Heading outside: I decided to split this into two lessons, constructing the bird feeders one class and going outside during the subsequent one-this works well with my schedule but certainly can be done all in one longer class period if that's what you have. Because of two lesson periods, they hang A bird feeder, not THEIR bird feeder, since we don't put our names on them. Giving them the heads up at the beginning smoothes this over immensely! Outside, off they went to hang the feeder on a branch of their choice!

You can connect this activity to a variety of larger themes and topics-winter, woods/forest, animals in winter, birds, weather, etc OR of course, a combination of these! I used a two-pronged approach: birds in winter AND doing for others (like a mini service project) which allows for connecting to SEL & community building activities. I used a variety of photos showing birds in winter (in our area) to practice vocabulary like 'It's cold', 'It's winter', 'hungry/ I'm/they're hungry', 'eat', 'muchas semillas/pocas semillas' etc as well as reviewing colors & simple verbs, which established the need for us to feed the birds during the winter months. For more activities with backyard birds, check out our Activity Pages in FRENCH and SPANISH!


Tips for Sustainable December Celebrations -Bring an Eco-Verde Focus to World Language Classes

DECEMBER IS A PARTICULARLY GOOD MONTH TO COMBINE CULTURE & ECO VERDE ACTIVITIES in our world language classrooms as many celebrations unfortunately are marked by waste and excess. Educating our students at a young age to be more sustainable in their choices and actions is more important than ever, and allows us to integrate themes of social justice and environmental responsibility while also highlighting festivities in target language countries. Through out the month I will be posting photos to my Pinterest board 'Environment, Conservation & Recycling' under the section 'Eco verde Celebrations' which can be used to share as tips with your students & generate more conversation around this topic-I find my upper elementary students, in particular, are very interested and motivated to talk about ways to be environmental activists. Be sure to follow me on Pinterest & Instagram to see each tip as I post it!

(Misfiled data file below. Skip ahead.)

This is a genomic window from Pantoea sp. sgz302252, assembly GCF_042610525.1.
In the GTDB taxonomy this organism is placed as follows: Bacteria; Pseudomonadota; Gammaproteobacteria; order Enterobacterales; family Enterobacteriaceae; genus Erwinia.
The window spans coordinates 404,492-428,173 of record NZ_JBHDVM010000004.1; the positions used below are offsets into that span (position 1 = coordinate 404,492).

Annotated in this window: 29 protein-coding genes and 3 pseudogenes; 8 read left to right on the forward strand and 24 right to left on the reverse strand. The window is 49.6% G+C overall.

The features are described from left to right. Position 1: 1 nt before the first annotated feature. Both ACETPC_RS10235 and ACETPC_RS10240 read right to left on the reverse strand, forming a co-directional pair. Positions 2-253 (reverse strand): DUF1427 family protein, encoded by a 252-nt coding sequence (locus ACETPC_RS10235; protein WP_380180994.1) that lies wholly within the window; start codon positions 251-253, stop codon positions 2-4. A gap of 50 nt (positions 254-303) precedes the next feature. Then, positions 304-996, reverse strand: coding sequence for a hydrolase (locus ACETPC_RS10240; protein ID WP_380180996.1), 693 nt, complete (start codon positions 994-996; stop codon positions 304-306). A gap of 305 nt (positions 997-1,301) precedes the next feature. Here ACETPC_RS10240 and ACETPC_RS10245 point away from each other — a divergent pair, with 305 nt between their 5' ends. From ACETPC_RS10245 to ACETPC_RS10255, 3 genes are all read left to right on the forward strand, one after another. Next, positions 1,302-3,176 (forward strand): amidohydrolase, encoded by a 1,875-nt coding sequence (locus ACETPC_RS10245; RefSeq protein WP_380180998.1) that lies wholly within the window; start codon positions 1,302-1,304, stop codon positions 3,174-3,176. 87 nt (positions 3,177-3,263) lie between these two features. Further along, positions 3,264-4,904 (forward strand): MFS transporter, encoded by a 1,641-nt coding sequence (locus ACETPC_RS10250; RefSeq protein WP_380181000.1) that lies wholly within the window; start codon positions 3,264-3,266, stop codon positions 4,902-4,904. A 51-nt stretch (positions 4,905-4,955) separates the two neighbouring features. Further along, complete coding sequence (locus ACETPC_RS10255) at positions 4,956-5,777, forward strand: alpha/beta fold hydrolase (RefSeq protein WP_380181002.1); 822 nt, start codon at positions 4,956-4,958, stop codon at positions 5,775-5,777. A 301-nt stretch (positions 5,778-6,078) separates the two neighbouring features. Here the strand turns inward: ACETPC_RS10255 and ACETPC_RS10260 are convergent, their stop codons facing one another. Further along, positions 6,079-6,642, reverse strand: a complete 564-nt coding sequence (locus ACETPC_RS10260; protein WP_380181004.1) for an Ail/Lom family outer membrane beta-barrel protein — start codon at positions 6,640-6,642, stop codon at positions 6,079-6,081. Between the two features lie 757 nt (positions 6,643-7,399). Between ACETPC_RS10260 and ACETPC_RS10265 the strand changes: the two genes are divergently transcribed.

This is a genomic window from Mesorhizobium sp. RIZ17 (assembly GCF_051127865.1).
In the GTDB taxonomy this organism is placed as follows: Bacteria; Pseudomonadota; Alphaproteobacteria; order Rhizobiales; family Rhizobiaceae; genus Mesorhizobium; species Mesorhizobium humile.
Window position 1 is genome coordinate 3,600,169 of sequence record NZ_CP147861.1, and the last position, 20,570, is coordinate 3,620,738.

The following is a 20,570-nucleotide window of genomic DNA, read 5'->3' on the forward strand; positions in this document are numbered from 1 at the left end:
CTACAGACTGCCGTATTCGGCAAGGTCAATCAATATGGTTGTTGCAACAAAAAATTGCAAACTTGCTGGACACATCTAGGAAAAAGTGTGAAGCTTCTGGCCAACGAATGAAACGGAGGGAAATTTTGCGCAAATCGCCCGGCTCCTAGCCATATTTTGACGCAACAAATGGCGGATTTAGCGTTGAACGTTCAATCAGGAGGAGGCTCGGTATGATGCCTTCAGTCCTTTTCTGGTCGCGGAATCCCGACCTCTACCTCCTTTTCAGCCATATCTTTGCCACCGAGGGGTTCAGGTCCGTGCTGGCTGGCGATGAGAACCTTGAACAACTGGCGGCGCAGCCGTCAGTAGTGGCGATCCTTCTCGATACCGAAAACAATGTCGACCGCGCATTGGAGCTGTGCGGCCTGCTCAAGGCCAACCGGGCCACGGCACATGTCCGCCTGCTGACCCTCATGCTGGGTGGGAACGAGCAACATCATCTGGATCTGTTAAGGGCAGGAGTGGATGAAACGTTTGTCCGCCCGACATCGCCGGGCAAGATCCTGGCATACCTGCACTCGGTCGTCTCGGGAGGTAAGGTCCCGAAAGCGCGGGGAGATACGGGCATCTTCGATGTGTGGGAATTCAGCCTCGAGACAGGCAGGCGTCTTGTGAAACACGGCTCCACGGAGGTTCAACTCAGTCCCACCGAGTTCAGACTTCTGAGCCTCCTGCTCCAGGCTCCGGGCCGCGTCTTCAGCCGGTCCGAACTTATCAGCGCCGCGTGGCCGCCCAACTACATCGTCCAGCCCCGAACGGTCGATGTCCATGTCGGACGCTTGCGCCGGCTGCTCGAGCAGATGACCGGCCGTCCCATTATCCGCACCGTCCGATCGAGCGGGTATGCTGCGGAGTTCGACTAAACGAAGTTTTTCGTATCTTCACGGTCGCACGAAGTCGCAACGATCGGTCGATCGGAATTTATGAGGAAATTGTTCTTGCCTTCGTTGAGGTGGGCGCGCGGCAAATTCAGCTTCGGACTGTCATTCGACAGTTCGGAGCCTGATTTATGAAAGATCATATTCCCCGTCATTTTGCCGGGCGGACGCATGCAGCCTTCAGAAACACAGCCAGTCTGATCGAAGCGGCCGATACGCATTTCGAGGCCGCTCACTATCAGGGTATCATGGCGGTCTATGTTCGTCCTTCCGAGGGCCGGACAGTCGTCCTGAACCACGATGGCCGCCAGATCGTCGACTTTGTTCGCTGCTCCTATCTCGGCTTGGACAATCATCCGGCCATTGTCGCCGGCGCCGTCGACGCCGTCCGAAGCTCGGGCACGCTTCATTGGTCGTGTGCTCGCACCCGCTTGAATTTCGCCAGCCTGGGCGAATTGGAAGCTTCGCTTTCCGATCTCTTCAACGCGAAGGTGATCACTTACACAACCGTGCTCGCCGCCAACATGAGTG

Tips for Sustainable December Celebrations

Comer menos carne un diciembre sostenible

THE AMOUNT OF WATER needed to irrigate crops which in turn feed livestock is significant and causes regional issues and factions in various parts of the world. Reducing one's consumption of meat has a direct impact on the amount of water used in this industry. Here is a link to a great post on Instagram regarding how many showers are equivalent to sustaining one kilogram of meat.